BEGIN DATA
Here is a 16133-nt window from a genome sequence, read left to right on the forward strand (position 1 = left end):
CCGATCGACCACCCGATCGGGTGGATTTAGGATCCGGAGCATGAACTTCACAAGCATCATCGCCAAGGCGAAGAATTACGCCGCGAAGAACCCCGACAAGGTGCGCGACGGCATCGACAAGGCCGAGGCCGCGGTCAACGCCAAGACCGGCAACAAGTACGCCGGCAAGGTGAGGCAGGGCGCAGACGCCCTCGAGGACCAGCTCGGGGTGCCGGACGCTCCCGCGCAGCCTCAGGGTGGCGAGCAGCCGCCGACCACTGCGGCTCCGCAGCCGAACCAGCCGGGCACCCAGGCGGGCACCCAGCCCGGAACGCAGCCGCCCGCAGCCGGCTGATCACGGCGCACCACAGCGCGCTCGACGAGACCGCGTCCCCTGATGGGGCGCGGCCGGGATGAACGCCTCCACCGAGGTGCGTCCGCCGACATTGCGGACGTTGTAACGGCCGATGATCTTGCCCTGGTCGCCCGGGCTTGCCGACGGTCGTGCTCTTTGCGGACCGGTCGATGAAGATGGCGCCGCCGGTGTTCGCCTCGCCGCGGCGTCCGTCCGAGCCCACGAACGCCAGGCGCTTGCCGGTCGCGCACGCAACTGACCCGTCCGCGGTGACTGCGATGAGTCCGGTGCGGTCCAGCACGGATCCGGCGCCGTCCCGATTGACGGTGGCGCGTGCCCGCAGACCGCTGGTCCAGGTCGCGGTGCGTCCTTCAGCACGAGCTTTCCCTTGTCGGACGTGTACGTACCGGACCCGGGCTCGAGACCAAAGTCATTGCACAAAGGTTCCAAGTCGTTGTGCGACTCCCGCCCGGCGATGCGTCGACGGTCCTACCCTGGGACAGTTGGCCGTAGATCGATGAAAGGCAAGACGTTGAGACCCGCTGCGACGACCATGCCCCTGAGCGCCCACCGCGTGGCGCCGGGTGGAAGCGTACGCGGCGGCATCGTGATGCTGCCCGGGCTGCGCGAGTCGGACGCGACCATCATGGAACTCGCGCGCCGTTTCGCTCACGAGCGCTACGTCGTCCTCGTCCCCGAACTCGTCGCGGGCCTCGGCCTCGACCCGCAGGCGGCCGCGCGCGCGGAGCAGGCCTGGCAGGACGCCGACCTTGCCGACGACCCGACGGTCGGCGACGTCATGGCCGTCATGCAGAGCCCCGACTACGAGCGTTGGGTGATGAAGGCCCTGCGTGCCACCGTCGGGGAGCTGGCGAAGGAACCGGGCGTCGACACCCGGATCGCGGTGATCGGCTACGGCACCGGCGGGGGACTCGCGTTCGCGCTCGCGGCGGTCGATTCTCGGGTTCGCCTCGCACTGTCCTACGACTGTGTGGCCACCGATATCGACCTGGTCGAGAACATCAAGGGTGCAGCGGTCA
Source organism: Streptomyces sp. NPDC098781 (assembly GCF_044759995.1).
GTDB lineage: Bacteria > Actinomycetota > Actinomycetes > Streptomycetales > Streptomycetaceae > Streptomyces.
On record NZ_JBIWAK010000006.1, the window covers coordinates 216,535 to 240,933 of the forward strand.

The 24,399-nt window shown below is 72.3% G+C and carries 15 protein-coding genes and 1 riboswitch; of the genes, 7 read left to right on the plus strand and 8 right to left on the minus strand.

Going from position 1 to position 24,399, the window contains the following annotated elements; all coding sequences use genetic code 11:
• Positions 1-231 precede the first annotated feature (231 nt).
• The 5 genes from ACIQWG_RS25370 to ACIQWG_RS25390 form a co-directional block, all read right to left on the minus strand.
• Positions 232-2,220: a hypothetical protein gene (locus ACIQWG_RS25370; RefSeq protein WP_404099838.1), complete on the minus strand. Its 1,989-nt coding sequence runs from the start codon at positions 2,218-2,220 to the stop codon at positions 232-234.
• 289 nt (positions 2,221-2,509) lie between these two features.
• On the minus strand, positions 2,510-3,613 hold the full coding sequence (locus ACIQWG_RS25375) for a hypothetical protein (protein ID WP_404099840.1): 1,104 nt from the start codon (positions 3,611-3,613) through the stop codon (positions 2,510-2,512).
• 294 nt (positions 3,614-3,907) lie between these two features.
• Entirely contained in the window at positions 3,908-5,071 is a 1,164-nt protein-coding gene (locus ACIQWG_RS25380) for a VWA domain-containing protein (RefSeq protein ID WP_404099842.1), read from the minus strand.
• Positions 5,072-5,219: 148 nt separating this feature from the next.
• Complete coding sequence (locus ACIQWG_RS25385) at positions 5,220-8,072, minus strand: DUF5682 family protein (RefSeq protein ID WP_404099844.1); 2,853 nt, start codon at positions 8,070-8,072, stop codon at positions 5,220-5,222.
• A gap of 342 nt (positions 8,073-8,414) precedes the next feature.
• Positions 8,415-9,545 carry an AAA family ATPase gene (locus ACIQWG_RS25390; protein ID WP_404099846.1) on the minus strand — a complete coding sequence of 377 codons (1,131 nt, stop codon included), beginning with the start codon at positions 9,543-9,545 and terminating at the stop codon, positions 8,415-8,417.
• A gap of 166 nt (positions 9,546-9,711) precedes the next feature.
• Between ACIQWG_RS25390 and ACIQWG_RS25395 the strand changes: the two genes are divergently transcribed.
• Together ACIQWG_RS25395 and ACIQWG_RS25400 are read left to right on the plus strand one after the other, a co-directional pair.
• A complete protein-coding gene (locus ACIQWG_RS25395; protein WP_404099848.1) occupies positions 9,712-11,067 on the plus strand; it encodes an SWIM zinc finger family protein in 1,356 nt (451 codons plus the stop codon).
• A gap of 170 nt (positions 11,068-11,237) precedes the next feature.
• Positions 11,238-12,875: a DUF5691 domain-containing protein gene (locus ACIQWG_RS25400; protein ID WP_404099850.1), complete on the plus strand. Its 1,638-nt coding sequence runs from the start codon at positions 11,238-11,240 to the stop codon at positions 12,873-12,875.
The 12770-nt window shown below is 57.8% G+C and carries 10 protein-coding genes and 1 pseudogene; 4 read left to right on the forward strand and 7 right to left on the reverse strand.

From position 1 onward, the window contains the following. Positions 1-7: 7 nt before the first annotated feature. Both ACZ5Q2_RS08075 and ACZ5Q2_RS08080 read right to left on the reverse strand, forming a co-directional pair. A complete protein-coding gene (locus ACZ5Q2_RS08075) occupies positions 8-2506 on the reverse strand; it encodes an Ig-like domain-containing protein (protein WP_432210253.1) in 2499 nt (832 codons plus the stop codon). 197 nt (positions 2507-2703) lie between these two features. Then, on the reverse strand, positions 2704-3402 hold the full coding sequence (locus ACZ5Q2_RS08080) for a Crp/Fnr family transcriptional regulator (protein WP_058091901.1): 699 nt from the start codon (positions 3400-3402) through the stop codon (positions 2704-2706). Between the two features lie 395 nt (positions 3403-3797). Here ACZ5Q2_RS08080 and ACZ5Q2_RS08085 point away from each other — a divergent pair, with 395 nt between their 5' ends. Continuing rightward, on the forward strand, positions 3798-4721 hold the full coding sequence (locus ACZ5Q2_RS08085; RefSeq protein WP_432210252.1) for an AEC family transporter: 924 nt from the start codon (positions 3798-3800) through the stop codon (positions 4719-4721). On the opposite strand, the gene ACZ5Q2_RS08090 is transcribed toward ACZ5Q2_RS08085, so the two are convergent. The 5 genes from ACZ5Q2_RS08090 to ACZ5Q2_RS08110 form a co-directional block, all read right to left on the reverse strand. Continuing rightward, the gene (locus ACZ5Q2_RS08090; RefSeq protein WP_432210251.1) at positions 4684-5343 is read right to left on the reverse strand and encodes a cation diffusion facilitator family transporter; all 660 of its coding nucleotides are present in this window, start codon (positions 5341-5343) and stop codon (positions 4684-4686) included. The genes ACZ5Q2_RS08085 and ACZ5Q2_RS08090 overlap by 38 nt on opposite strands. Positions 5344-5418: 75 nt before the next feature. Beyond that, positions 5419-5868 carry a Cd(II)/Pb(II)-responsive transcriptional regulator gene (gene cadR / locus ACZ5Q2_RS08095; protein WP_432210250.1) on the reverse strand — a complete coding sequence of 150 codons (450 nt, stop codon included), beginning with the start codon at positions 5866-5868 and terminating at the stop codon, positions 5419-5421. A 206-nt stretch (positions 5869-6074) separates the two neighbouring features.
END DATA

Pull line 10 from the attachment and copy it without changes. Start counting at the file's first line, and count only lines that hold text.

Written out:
• Positions 232-2,220: a hypothetical protein gene (locus ACIQWG_RS25370; RefSeq protein WP_404099838.1), complete on the minus strand. Its 1,989-nt coding sequence runs from the start codon at positions 2,218-2,220 to the stop codon at positions 232-234.